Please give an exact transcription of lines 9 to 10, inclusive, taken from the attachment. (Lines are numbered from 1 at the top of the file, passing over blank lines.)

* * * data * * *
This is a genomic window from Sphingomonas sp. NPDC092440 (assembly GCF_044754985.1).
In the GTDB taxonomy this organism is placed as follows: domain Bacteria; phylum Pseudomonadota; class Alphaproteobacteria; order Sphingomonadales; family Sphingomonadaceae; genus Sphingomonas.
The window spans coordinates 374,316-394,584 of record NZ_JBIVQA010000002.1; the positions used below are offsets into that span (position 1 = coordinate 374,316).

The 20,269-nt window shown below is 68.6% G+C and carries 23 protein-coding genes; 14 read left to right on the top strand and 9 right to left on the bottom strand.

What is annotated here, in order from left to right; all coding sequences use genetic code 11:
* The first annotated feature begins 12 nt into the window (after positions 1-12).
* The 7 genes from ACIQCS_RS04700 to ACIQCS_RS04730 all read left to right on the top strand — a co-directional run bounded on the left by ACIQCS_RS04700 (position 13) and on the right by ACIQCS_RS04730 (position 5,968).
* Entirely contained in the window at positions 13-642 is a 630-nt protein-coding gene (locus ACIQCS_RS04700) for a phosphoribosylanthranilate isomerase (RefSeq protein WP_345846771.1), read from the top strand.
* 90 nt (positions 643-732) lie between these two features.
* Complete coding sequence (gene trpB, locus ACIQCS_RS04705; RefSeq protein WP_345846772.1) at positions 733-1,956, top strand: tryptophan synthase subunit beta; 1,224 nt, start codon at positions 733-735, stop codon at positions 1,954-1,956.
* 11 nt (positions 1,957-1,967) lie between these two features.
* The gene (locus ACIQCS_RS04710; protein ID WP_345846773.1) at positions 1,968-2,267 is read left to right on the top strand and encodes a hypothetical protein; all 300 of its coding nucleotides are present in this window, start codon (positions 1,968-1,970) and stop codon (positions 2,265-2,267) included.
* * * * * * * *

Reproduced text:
* 90 nt (positions 643-732) lie between these two features.
* Complete coding sequence (gene trpB, locus ACIQCS_RS04705; RefSeq protein WP_345846772.1) at positions 733-1,956, top strand: tryptophan synthase subunit beta; 1,224 nt, start codon at positions 733-735, stop codon at positions 1,954-1,956.